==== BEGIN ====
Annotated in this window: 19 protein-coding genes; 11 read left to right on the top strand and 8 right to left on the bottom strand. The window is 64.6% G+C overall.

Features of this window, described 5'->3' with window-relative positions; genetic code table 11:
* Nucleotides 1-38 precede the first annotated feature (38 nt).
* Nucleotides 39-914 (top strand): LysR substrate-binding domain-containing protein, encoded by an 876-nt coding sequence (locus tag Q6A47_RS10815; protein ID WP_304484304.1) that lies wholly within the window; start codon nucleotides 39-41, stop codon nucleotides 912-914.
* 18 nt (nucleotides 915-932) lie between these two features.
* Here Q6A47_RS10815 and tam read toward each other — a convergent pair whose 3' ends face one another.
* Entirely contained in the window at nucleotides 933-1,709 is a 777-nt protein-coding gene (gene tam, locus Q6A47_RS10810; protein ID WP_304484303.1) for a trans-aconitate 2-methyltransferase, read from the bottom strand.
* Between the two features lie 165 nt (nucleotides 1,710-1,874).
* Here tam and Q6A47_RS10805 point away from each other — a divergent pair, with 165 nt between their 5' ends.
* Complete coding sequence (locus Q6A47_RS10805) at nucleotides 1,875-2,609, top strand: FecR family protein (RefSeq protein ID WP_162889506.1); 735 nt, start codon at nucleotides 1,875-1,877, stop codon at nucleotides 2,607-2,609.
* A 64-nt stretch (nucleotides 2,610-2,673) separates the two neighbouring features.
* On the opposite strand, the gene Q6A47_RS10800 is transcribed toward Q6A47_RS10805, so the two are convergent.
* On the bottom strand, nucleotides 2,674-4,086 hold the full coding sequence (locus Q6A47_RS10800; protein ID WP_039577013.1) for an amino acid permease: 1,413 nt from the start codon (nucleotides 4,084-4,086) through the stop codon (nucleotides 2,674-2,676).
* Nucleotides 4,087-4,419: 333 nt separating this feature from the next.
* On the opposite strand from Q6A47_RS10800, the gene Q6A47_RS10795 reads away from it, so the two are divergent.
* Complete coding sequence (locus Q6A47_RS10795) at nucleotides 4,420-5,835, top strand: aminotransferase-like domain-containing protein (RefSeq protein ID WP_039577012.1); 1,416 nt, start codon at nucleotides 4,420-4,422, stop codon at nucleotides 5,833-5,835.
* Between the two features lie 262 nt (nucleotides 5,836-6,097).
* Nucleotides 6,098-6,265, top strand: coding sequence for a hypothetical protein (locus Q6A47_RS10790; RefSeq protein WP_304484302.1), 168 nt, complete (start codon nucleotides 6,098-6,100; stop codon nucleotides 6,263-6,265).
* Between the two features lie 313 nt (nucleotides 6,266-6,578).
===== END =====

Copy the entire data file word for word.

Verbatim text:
Annotated in this window: 19 protein-coding genes; 11 read left to right on the top strand and 8 right to left on the bottom strand. The window is 64.6% G+C overall.

Features of this window, described 5'->3' with window-relative positions; genetic code table 11:
* Nucleotides 1-38 precede the first annotated feature (38 nt).
* Nucleotides 39-914 (top strand): LysR substrate-binding domain-containing protein, encoded by an 876-nt coding sequence (locus tag Q6A47_RS10815; protein ID WP_304484304.1) that lies wholly within the window; start codon nucleotides 39-41, stop codon nucleotides 912-914.
* 18 nt (nucleotides 915-932) lie between these two features.
* Here Q6A47_RS10815 and tam read toward each other — a convergent pair whose 3' ends face one another.
* Entirely contained in the window at nucleotides 933-1,709 is a 777-nt protein-coding gene (gene tam, locus Q6A47_RS10810; protein ID WP_304484303.1) for a trans-aconitate 2-methyltransferase, read from the bottom strand.
* Between the two features lie 165 nt (nucleotides 1,710-1,874).
* Here tam and Q6A47_RS10805 point away from each other — a divergent pair, with 165 nt between their 5' ends.
* Complete coding sequence (locus Q6A47_RS10805) at nucleotides 1,875-2,609, top strand: FecR family protein (RefSeq protein ID WP_162889506.1); 735 nt, start codon at nucleotides 1,875-1,877, stop codon at nucleotides 2,607-2,609.
* A 64-nt stretch (nucleotides 2,610-2,673) separates the two neighbouring features.
* On the opposite strand, the gene Q6A47_RS10800 is transcribed toward Q6A47_RS10805, so the two are convergent.
* On the bottom strand, nucleotides 2,674-4,086 hold the full coding sequence (locus Q6A47_RS10800; protein ID WP_039577013.1) for an amino acid permease: 1,413 nt from the start codon (nucleotides 4,084-4,086) through the stop codon (nucleotides 2,674-2,676).
* Nucleotides 4,087-4,419: 333 nt separating this feature from the next.
* On the opposite strand from Q6A47_RS10800, the gene Q6A47_RS10795 reads away from it, so the two are divergent.
* Complete coding sequence (locus Q6A47_RS10795) at nucleotides 4,420-5,835, top strand: aminotransferase-like domain-containing protein (RefSeq protein ID WP_039577012.1); 1,416 nt, start codon at nucleotides 4,420-4,422, stop codon at nucleotides 5,833-5,835.
* Between the two features lie 262 nt (nucleotides 5,836-6,097).
* Nucleotides 6,098-6,265, top strand: coding sequence for a hypothetical protein (locus Q6A47_RS10790; RefSeq protein WP_304484302.1), 168 nt, complete (start codon nucleotides 6,098-6,100; stop codon nucleotides 6,263-6,265).
* Between the two features lie 313 nt (nucleotides 6,266-6,578).